Letters to the Editor: They tried to get mentally ill loved ones help. The system is broken

Sarah Dusseault in front of the Twin Towers jail in downtown Los Angeles
Sarah Dusseault in front of the Twin Towers jail in downtown Los Angeles, where her brother John Maurer was being held.
(Los Angeles Times)

To the editor: Your article on Sarah Dusseault’s brother John Samuel Maurer was heart- wrenching. I have had a similar experience with my brother Bill, who is mentally disabled.

Over the past 30-plus years, I have unsuccessfully worked to get him housing and our father’s Social Security benefits. Like Dusseault and her siblings, I keep hitting dead ends trying to get help. To watch someone you love, who excelled as a child, decay year by year is torturous.

Recently I saw a news segment on one-hour tours to view gorillas in Rwanda that go for $1,500. The money accumulated from these excursions has helped locals build schools and housing, among other necessities.


It struck me that if we could think of some attraction that would motivate wealthy individuals to pay $1,500 toward caring for homeless people, we could possibly provide more housing for needy individuals. While the gorillas in Rwanda are well taken care of and thriving, the unhoused in the United States are more often than not left to fend for themselves.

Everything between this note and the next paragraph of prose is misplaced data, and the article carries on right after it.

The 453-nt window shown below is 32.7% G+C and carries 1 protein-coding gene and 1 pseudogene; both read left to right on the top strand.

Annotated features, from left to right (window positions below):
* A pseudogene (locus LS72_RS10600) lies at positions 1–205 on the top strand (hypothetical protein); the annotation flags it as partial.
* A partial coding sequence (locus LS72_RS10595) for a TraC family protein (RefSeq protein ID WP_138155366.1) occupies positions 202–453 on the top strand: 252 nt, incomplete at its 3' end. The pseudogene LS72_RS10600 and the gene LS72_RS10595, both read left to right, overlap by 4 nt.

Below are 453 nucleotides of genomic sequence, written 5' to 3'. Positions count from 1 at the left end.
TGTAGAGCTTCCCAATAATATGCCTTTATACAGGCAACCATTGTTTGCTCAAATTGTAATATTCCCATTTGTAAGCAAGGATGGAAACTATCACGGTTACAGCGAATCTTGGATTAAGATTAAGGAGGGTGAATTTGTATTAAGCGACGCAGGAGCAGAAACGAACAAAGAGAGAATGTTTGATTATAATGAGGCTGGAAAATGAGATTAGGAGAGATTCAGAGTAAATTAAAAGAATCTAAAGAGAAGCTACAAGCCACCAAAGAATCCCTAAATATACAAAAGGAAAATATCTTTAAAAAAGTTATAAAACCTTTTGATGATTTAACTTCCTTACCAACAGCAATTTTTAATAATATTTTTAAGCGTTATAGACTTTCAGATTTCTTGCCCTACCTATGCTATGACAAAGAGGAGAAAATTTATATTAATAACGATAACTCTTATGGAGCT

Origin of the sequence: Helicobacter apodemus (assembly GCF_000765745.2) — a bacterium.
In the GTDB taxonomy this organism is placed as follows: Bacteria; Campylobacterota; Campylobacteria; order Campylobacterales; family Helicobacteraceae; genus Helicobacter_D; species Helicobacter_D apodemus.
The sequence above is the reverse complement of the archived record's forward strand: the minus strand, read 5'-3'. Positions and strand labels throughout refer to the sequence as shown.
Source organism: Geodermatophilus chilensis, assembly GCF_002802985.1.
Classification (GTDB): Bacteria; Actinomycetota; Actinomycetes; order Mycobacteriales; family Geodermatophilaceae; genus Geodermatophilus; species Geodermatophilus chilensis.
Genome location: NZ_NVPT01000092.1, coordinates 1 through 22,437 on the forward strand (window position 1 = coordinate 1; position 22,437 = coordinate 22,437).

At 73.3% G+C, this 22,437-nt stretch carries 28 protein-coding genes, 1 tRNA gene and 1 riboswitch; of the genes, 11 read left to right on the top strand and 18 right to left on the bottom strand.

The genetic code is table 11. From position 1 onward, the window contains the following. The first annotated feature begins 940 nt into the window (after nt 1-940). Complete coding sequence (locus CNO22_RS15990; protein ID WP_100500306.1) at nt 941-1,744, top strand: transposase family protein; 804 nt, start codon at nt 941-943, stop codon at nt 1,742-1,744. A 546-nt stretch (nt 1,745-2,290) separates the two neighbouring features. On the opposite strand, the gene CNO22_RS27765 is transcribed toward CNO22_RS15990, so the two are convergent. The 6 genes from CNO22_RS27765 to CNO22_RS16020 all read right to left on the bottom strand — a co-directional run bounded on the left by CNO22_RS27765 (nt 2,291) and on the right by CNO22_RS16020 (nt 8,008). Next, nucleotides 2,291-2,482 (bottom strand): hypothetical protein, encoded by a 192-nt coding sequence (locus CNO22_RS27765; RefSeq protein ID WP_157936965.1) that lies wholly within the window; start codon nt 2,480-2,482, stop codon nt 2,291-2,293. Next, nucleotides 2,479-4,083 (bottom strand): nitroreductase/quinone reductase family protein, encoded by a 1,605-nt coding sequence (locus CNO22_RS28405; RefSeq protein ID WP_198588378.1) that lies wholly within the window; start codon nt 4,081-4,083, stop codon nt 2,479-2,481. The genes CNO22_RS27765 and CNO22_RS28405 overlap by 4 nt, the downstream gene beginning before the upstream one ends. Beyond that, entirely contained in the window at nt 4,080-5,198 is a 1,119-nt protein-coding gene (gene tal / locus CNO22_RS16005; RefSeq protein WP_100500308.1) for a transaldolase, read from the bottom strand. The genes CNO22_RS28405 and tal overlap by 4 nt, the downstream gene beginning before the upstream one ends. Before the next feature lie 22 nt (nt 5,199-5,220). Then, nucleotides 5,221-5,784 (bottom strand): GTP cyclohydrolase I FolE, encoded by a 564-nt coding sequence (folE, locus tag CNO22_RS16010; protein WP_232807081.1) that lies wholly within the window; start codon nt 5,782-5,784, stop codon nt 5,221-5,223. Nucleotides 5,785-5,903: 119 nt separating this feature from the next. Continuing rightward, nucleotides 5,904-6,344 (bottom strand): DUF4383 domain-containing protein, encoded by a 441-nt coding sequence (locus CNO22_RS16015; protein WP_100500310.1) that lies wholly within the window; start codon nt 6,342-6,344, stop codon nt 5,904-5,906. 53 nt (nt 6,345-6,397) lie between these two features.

Julie Fox, Los Angeles


To the editor: As the former executive director of a mental health advocacy nonprofit and now leading a homeless coalition in Hollywood, I witness this story more than a hundred times a year.

The reason we push early intervention and treatment for mental health conditions is because the brain deteriorates faster and more permanently the longer a mental illness goes untreated on the street, in jail or even in caregiving settings — further exacerbating the human and financial toll.

Let’s get it together and apply resources and innovations that adequately appreciate the earthquake in humanity that this is. In the era of data-driven decision-making, let’s get to the bottom of how many or which kinds of beds, and where. Let’s fill the gaps, starting now.

Our county would be stunned to see that people struggling with mental illness can live vibrant lives if they have access to real care.


Brittney Weissman, Pasadena

The writer is executive director of Hollywood 4WRD.


To the editor: I have a son who suffers with bipolar, schizoaffective and mood disorders. He was doing well for almost seven years on his medication before he had to go off it because of a medical issue.

Getting my son back on a medication has been a year-long struggle. He was asked to leave home because of his behavior. He had three hospitalizations and wound up in jail charged with multiple felonies.

Despite money being provided for housing, I honestly feel that our lawmakers do not want to take a long, concerted look at these issues and work toward solutions.

Something that would help is to provide more funding for board-and-care facilities. More of these supported living arrangements need to be made available to go along with counseling and case management.


Every time I read one of these articles, I think about my son and the lack of solutions.

Jamie Harvey, Ventura